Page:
I hate rereading articles to find proof for people who waste my time and do not accept my evidence.

I guess it is time to quit coming to ATS. It is wasting my time. I only came here to get incentive to do research and I have found other sources now, I have been taking courses at European colleges on this kind of stuff and am more interested in learning new things than proving I know what I know.


You are not alone thinking ATS is beginning to be a BIG loss of time!!!

By the way, what do you think about gettin raw DNA data from a place like 23andme and study it to identify mutated and/or misregulated genes producing faulty enzymes?



posted on Feb, 27 2016 @ 06:48 AM
link   

originally posted by: AnarchoCapitalist
a reply to: GoShredAK

Yeah, it's very frustrating to see such valuable information being withheld from people who are suffering because a few blow-hards are offended by vegans for some bizarre reason.



They're not offended by vegans, they're offended because it's a forum aimed at a very specific group of people with a shared experience to talk openly with each other... and you've just blundered in sounding like a sanctimonious git pimping their own personal views on a deeply personal matter that doesn't really affect them whatsoever.

How about you wander onto the local cancer ward for children, find the one who looks like they're closer to death, and say to the parents - "Hey, if only you'd made them eat more celery, they wouldn't be dying! Sucks to be you, brosephs." That's essentially the same thing as you've done on that forum.



posted on Feb, 27 2016 @ 08:23 AM
link   

originally posted by: PeterMcFly
a reply to: rickymouse

If you are not afraid of prions, calf's brain is a good source of B-12 and have lot of good fatty acids, and it taste not bad at all.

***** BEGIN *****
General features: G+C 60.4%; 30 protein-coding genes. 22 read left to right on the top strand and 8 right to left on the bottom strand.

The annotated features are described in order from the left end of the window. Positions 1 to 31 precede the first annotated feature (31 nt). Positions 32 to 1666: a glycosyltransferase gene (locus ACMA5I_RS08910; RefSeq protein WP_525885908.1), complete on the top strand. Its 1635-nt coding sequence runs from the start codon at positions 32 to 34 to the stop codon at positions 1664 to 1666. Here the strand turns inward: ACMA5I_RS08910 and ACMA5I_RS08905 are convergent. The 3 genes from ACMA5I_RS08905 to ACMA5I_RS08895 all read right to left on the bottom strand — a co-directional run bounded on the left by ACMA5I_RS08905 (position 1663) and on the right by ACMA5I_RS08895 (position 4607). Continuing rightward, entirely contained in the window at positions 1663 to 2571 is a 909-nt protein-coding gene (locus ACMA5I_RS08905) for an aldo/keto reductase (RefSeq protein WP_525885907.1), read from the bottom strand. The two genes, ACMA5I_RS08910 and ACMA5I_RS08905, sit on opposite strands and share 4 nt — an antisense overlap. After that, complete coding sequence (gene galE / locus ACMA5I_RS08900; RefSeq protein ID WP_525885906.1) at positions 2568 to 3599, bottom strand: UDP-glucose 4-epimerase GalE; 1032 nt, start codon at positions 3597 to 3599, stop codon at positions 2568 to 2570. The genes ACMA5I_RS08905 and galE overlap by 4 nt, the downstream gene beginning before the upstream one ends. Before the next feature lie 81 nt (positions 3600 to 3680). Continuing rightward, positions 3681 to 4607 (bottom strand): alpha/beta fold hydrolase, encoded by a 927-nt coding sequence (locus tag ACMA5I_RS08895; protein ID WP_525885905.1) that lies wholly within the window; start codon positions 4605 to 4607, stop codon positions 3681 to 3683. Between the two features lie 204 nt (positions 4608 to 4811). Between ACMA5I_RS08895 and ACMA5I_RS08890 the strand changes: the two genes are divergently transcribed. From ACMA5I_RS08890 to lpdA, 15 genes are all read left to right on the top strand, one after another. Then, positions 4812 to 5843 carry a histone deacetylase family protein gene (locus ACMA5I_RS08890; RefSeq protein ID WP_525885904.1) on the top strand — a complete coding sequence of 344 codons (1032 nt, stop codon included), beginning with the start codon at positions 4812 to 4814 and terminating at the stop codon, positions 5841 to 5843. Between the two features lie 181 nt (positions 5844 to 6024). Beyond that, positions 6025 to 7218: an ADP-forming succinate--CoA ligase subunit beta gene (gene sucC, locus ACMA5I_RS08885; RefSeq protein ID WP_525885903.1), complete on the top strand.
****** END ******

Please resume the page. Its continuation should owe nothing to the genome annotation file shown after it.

I hate rereading articles to find proof for people who waste my time and do not accept my evidence.

I guess it is time to quit coming to ATS. It is wasting my time. I only came here to get incentive to do research and I have found other sources now, I have been taking courses at European colleges on this kind of stuff and am more interested in learning new things than proving I know what I know.


You are not alone thinking ATS is beginning to be a BIG loss of time!!!

By the way, what do you think about gettin raw DNA data from a place like 23andme and study it to identify mutated and/or misregulated genes producing faulty enzymes?




I did the ancestry thing and use Livewello and promethius for doing my research. It takes a lot of research to translate what they say into useful changes in the diet. I had to take a cancer class and did learn some things from conferring with the instructor. I have my daughters and grandchildrens done too. My one daughter wants to send a sample to 23 and me to have it done there too, I told her go for it, I can then get access to their research and use it to help interpret the rest of the family. There is another company that pulls lots more snps that are relevant to medical issues, but they charge eight hundred bucks to have it sequenced. I already knew from previous research that I had less enzyme activity, my normal body temperature is ninety seven F and my granddaughters, fathers, mothers, and brothers were also right around the same thing. Specific temperature ranges are necessary to activate some enzymes also. Between 97 and 98.6 you gain quite a bit of enzyme activity.



posted on Feb, 28 2016 @ 12:12 AM
link   
a reply to: rickymouse

Thanks for the suggestions.

My problem is that I'm not sure of how companies like 23andme produce the raw DNA data they offer for download (not the reports they generate). I believe they simply take the reference genome data from NCBI and simply add the ? numbers of SNPs they got using an Illumina OmniExpress Plus Genotyping BeadChip. In fact, I'm not sure of the coverage of the raw data.

About the enzymes, what I'm looking to do is not to generally improve enzymes operation but interested in very specific individual enzymes. Like someone having Hereditary fructose intolerance, that condition is cause by a deficiency of the enzyme 'Aldolase B' (EC 4.1.2.13) that split fructose 1,6-bisphosphate (F1,6BP) into Dihydroxyacetone phosphate (DHAP) and glyceraldehyde 3-phosphate (G3P). That enzyme 'Aldolase B' is encoded and regulated in specific genes (in Protein Data Bank coded as ALDOB) that we could find in the raw DNA data.

In other word, use the raw data if the coverage is sufficient to verify integrity of specific genes encoding specific enzymes for the purpose of detecting disease not included in 23andme human readable reports.

I know such questions should be asked to a PhD, but anyone having some info on this is welcome.



new topics

top topics



 
24
<< 1  2    4 >>

log in

join